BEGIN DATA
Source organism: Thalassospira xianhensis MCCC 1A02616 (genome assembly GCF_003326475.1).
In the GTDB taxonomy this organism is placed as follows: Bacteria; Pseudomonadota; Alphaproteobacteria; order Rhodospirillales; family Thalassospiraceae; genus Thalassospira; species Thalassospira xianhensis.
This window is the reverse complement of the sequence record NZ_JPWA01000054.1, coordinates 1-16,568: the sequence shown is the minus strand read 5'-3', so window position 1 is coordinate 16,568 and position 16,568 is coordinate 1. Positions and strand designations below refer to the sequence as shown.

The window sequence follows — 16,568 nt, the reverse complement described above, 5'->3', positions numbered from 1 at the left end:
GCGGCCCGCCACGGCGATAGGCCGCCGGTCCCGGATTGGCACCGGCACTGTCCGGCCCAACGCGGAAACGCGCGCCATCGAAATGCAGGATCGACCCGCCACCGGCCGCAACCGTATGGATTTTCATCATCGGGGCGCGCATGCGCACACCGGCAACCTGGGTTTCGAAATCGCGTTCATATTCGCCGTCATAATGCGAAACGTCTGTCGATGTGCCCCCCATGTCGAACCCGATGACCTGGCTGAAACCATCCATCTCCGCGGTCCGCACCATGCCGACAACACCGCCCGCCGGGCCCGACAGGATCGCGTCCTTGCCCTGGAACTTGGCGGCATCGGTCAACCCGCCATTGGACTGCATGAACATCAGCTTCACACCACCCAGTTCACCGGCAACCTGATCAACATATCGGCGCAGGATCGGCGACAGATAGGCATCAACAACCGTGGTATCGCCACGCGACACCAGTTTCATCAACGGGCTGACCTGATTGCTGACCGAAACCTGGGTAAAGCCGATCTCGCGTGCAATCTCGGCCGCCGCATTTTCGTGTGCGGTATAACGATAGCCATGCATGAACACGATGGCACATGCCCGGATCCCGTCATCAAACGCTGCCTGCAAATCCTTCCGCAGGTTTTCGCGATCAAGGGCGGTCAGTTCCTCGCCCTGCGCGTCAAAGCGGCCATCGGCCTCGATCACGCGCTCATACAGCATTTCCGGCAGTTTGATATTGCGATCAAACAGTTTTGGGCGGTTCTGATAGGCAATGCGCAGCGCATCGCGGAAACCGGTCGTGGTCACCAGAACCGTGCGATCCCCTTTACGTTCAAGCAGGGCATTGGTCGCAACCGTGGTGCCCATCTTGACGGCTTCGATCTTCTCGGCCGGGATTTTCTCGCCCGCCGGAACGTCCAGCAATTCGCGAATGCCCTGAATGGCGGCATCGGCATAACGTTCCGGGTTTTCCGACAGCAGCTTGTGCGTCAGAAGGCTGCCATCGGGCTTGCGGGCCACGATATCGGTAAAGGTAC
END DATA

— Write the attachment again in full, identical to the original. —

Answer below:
Source organism: Thalassospira xianhensis MCCC 1A02616 (genome assembly GCF_003326475.1).
In the GTDB taxonomy this organism is placed as follows: Bacteria; Pseudomonadota; Alphaproteobacteria; order Rhodospirillales; family Thalassospiraceae; genus Thalassospira; species Thalassospira xianhensis.
This window is the reverse complement of the sequence record NZ_JPWA01000054.1, coordinates 1-16,568: the sequence shown is the minus strand read 5'-3', so window position 1 is coordinate 16,568 and position 16,568 is coordinate 1. Positions and strand designations below refer to the sequence as shown.

The window sequence follows — 16,568 nt, the reverse complement described above, 5'->3', positions numbered from 1 at the left end:
GCGGCCCGCCACGGCGATAGGCCGCCGGTCCCGGATTGGCACCGGCACTGTCCGGCCCAACGCGGAAACGCGCGCCATCGAAATGCAGGATCGACCCGCCACCGGCCGCAACCGTATGGATTTTCATCATCGGGGCGCGCATGCGCACACCGGCAACCTGGGTTTCGAAATCGCGTTCATATTCGCCGTCATAATGCGAAACGTCTGTCGATGTGCCCCCCATGTCGAACCCGATGACCTGGCTGAAACCATCCATCTCCGCGGTCCGCACCATGCCGACAACACCGCCCGCCGGGCCCGACAGGATCGCGTCCTTGCCCTGGAACTTGGCGGCATCGGTCAACCCGCCATTGGACTGCATGAACATCAGCTTCACACCACCCAGTTCACCGGCAACCTGATCAACATATCGGCGCAGGATCGGCGACAGATAGGCATCAACAACCGTGGTATCGCCACGCGACACCAGTTTCATCAACGGGCTGACCTGATTGCTGACCGAAACCTGGGTAAAGCCGATCTCGCGTGCAATCTCGGCCGCCGCATTTTCGTGTGCGGTATAACGATAGCCATGCATGAACACGATGGCACATGCCCGGATCCCGTCATCAAACGCTGCCTGCAAATCCTTCCGCAGGTTTTCGCGATCAAGGGCGGTCAGTTCCTCGCCCTGCGCGTCAAAGCGGCCATCGGCCTCGATCACGCGCTCATACAGCATTTCCGGCAGTTTGATATTGCGATCAAACAGTTTTGGGCGGTTCTGATAGGCAATGCGCAGCGCATCGCGGAAACCGGTCGTGGTCACCAGAACCGTGCGATCCCCTTTACGTTCAAGCAGGGCATTGGTCGCAACCGTGGTGCCCATCTTGACGGCTTCGATCTTCTCGGCCGGGATTTTCTCGCCCGCCGGAACGTCCAGCAATTCGCGAATGCCCTGAATGGCGGCATCGGCATAACGTTCCGGGTTTTCCGACAGCAGCTTGTGCGTCAGAAGGCTGCCATCGGGCTTGCGGGCCACGATATCGGTAAAGGTAC